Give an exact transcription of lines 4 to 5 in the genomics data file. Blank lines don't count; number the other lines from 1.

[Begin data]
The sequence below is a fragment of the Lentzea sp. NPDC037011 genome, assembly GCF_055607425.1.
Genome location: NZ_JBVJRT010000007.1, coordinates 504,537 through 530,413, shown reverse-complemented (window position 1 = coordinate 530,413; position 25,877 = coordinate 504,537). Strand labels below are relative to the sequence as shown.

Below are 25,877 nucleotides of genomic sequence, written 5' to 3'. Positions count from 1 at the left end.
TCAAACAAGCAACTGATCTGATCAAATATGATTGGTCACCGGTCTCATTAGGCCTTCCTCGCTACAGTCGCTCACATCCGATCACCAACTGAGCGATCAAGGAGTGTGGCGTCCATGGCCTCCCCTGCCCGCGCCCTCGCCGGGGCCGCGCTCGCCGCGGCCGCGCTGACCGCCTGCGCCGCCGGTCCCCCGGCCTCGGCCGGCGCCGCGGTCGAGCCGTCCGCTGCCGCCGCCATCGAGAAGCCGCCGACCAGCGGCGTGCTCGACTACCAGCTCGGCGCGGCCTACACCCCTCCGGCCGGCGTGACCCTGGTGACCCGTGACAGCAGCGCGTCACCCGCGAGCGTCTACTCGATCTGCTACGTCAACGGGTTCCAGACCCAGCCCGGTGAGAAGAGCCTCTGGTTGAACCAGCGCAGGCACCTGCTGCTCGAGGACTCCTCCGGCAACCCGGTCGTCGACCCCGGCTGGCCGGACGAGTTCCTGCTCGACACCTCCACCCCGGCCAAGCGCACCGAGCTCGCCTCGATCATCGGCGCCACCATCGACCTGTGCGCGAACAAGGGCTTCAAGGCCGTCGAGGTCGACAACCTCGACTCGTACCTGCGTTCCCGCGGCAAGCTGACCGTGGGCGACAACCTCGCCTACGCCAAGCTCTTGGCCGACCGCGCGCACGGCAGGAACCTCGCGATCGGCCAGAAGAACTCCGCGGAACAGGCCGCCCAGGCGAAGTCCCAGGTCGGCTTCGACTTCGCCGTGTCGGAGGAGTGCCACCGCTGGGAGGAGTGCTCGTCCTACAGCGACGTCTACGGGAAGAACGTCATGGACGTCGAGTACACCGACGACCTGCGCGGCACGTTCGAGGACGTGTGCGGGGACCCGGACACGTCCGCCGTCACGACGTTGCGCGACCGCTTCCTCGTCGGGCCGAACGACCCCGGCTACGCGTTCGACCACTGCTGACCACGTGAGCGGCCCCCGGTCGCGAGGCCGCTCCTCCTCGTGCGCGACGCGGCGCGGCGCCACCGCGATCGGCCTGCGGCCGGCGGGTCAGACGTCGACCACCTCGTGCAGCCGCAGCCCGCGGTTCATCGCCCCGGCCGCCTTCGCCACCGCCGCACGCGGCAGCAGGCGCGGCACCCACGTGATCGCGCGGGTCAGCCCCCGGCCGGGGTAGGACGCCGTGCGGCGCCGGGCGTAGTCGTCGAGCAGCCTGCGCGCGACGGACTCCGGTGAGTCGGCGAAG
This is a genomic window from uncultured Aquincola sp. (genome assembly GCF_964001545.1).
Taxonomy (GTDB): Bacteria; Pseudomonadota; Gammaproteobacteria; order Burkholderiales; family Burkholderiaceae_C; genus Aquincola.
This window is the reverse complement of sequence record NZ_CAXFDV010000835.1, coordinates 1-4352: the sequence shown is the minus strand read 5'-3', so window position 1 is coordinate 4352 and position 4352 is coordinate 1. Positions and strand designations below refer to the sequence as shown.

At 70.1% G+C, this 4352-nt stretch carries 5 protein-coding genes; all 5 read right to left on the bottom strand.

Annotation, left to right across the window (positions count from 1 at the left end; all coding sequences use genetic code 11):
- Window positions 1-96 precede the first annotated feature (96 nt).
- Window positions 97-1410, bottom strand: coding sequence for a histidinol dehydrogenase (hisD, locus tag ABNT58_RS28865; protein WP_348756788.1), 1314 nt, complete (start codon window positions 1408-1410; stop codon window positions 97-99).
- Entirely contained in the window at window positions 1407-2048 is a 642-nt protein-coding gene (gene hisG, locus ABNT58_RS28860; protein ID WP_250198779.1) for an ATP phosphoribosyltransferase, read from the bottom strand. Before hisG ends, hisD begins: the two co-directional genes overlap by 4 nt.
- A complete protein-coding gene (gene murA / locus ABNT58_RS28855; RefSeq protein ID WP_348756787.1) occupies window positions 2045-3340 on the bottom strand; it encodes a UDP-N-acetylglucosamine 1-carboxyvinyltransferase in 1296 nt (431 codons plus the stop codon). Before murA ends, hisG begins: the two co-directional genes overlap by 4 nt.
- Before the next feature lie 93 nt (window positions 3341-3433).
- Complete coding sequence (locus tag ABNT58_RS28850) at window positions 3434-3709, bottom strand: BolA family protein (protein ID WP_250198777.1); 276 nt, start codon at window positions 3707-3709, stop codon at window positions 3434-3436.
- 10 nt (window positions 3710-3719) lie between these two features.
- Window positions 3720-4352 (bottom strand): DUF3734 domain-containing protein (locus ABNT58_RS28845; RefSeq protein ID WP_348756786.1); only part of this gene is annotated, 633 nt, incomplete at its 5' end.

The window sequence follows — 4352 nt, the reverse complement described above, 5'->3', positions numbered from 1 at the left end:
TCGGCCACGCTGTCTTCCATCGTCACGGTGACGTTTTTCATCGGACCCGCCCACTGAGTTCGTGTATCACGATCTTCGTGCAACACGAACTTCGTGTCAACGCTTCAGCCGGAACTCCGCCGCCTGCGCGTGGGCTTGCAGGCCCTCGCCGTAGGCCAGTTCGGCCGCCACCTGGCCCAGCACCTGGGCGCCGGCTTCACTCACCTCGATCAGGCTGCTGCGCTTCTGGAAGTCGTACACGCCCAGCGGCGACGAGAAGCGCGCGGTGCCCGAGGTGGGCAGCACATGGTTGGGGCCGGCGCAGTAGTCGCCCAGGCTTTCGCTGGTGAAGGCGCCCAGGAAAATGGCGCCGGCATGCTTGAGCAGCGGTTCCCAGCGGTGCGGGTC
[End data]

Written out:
TCAAACAAGCAACTGATCTGATCAAATATGATTGGTCACCGGTCTCATTAGGCCTTCCTCGCTACAGTCGCTCACATCCGATCACCAACTGAGCGATCAAGGAGTGTGGCGTCCATGGCCTCCCCTGCCCGCGCCCTCGCCGGGGCCGCGCTCGCCGCGGCCGCGCTGACCGCCTGCGCCGCCGGTCCCCCGGCCTCGGCCGGCGCCGCGGTCGAGCCGTCCGCTGCCGCCGCCATCGAGAAGCCGCCGACCAGCGGCGTGCTCGACTACCAGCTCGGCGCGGCCTACACCCCTCCGGCCGGCGTGACCCTGGTGACCCGTGACAGCAGCGCGTCACCCGCGAGCGTCTACTCGATCTGCTACGTCAACGGGTTCCAGACCCAGCCCGGTGAGAAGAGCCTCTGGTTGAACCAGCGCAGGCACCTGCTGCTCGAGGACTCCTCCGGCAACCCGGTCGTCGACCCCGGCTGGCCGGACGAGTTCCTGCTCGACACCTCCACCCCGGCCAAGCGCACCGAGCTCGCCTCGATCATCGGCGCCACCATCGACCTGTGCGCGAACAAGGGCTTCAAGGCCGTCGAGGTCGACAACCTCGACTCGTACCTGCGTTCCCGCGGCAAGCTGACCGTGGGCGACAACCTCGCCTACGCCAAGCTCTTGGCCGACCGCGCGCACGGCAGGAACCTCGCGATCGGCCAGAAGAACTCCGCGGAACAGGCCGCCCAGGCGAAGTCCCAGGTCGGCTTCGACTTCGCCGTGTCGGAGGAGTGCCACCGCTGGGAGGAGTGCTCGTCCTACAGCGACGTCTACGGGAAGAACGTCATGGACGTCGAGTACACCGACGACCTGCGCGGCACGTTCGAGGACGTGTGCGGGGACCCGGACACGTCCGCCGTCACGACGTTGCGCGACCGCTTCCTCGTCGGGCCGAACGACCCCGGCTACGCGTTCGACCACTGCTGACCACGTGAGCGGCCCCCGGTCGCGAGGCCGCTCCTCCTCGTGCGCGACGCGGCGCGGCGCCACCGCGATCGGCCTGCGGCCGGCGGGTCAGACGTCGACCACCTCGTGCAGCCGCAGCCCGCGGTTCATCGCCCCGGCCGCCTTCGCCACCGCCGCACGCGGCAGCAGGCGCGGCACCCACGTGATCGCGCGGGTCAGCCCCCGGCCGGGGTAGGACGCCGTGCGGCGCCGGGCGTAGTCGTCGAGCAGCCTGCGCGCGACGGACTCCGGTGAGTCGGCGAAG
This is a genomic window from uncultured Aquincola sp. (genome assembly GCF_964001545.1).